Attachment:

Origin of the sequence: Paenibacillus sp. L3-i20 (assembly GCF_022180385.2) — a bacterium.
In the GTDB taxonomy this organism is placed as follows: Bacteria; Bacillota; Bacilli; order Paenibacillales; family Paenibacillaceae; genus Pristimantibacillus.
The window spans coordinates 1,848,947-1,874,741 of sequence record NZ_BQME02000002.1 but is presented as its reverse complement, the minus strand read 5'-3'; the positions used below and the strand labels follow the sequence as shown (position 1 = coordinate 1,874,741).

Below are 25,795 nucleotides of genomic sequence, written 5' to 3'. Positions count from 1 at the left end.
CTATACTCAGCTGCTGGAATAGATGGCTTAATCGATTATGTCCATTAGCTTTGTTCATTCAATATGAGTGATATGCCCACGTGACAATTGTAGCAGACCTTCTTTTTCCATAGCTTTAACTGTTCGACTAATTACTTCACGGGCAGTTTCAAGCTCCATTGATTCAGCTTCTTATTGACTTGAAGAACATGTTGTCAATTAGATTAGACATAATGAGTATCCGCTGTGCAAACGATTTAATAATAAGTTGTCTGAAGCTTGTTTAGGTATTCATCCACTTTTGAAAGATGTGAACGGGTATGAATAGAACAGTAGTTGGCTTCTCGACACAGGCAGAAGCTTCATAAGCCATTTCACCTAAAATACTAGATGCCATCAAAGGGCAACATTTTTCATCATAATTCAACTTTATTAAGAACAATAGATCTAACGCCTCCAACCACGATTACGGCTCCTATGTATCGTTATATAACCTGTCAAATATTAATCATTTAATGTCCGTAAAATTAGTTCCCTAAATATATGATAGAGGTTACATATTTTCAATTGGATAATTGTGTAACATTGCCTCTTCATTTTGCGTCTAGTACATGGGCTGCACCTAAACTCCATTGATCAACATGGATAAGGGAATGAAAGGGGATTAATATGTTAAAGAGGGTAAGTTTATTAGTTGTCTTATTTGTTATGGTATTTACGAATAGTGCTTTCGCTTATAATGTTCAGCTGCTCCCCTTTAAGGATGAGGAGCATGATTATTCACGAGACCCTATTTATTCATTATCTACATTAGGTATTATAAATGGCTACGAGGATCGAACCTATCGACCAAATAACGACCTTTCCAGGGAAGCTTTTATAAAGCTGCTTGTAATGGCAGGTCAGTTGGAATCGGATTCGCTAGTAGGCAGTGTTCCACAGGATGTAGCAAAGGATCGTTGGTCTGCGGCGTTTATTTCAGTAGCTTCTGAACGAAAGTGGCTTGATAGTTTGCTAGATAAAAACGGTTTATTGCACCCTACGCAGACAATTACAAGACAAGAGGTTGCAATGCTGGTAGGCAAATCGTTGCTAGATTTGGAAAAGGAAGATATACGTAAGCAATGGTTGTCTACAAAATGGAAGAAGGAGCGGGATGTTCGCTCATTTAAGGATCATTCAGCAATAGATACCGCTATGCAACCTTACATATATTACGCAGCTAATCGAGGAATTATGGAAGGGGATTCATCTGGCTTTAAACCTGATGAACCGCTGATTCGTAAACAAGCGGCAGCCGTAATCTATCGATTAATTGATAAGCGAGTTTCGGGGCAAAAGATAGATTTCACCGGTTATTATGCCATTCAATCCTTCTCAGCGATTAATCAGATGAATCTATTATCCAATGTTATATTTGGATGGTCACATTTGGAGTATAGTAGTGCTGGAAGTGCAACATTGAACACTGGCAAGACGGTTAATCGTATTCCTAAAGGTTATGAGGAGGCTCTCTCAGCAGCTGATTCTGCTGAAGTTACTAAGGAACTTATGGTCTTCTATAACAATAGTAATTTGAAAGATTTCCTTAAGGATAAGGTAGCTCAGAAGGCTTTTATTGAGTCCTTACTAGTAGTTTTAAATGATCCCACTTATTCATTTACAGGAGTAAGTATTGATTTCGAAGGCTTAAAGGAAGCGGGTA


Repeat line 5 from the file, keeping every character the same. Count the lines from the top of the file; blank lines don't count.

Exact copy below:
CTATACTCAGCTGCTGGAATAGATGGCTTAATCGATTATGTCCATTAGCTTTGTTCATTCAATATGAGTGATATGCCCACGTGACAATTGTAGCAGACCTTCTTTTTCCATAGCTTTAACTGTTCGACTAATTACTTCACGGGCAGTTTCAAGCTCCATTGATTCAGCTTCTTATTGACTTGAAGAACATGTTGTCAATTAGATTAGACATAATGAGTATCCGCTGTGCAAACGATTTAATAATAAGTTGTCTGAAGCTTGTTTAGGTATTCATCCACTTTTGAAAGATGTGAACGGGTATGAATAGAACAGTAGTTGGCTTCTCGACACAGGCAGAAGCTTCATAAGCCATTTCACCTAAAATACTAGATGCCATCAAAGGGCAACATTTTTCATCATAATTCAACTTTATTAAGAACAATAGATCTAACGCCTCCAACCACGATTACGGCTCCTATGTATCGTTATATAACCTGTCAAATATTAATCATTTAATGTCCGTAAAATTAGTTCCCTAAATATATGATAGAGGTTACATATTTTCAATTGGATAATTGTGTAACATTGCCTCTTCATTTTGCGTCTAGTACATGGGCTGCACCTAAACTCCATTGATCAACATGGATAAGGGAATGAAAGGGGATTAATATGTTAAAGAGGGTAAGTTTATTAGTTGTCTTATTTGTTATGGTATTTACGAATAGTGCTTTCGCTTATAATGTTCAGCTGCTCCCCTTTAAGGATGAGGAGCATGATTATTCACGAGACCCTATTTATTCATTATCTACATTAGGTATTATAAATGGCTACGAGGATCGAACCTATCGACCAAATAACGACCTTTCCAGGGAAGCTTTTATAAAGCTGCTTGTAATGGCAGGTCAGTTGGAATCGGATTCGCTAGTAGGCAGTGTTCCACAGGATGTAGCAAAGGATCGTTGGTCTGCGGCGTTTATTTCAGTAGCTTCTGAACGAAAGTGGCTTGATAGTTTGCTAGATAAAAACGGTTTATTGCACCCTACGCAGACAATTACAAGACAAGAGGTTGCAATGCTGGTAGGCAAATCGTTGCTAGATTTGGAAAAGGAAGATATACGTAAGCAATGGTTGTCTACAAAATGGAAGAAGGAGCGGGATGTTCGCTCATTTAAGGATCATTCAGCAATAGATACCGCTATGCAACCTTACATATATTACGCAGCTAATCGAGGAATTATGGAAGGGGATTCATCTGGCTTTAAACCTGATGAACCGCTGATTCGTAAACAAGCGGCAGCCGTAATCTATCGATTAATTGATAAGCGAGTTTCGGGGCAAAAGATAGATTTCACCGGTTATTATGCCATTCAATCCTTCTCAGCGATTAATCAGATGAATCTATTATCCAATGTTATATTTGGATGGTCACATTTGGAGTATAGTAGTGCTGGAAGTGCAACATTGAACACTGGCAAGACGGTTAATCGTATTCCTAAAGGTTATGAGGAGGCTCTCTCAGCAGCTGATTCTGCTGAAGTTACTAAGGAACTTATGGTCTTCTATAACAATAGTAATTTGAAAGATTTCCTTAAGGATAAGGTAGCTCAGAAGGCTTTTATTGAGTCCTTACTAGTAGTTTTAAATGATCCCACTTATTCATTTACAGGAGTAAGTATTGATTTCGAAGGCTTAAAGGAAGCGGGTA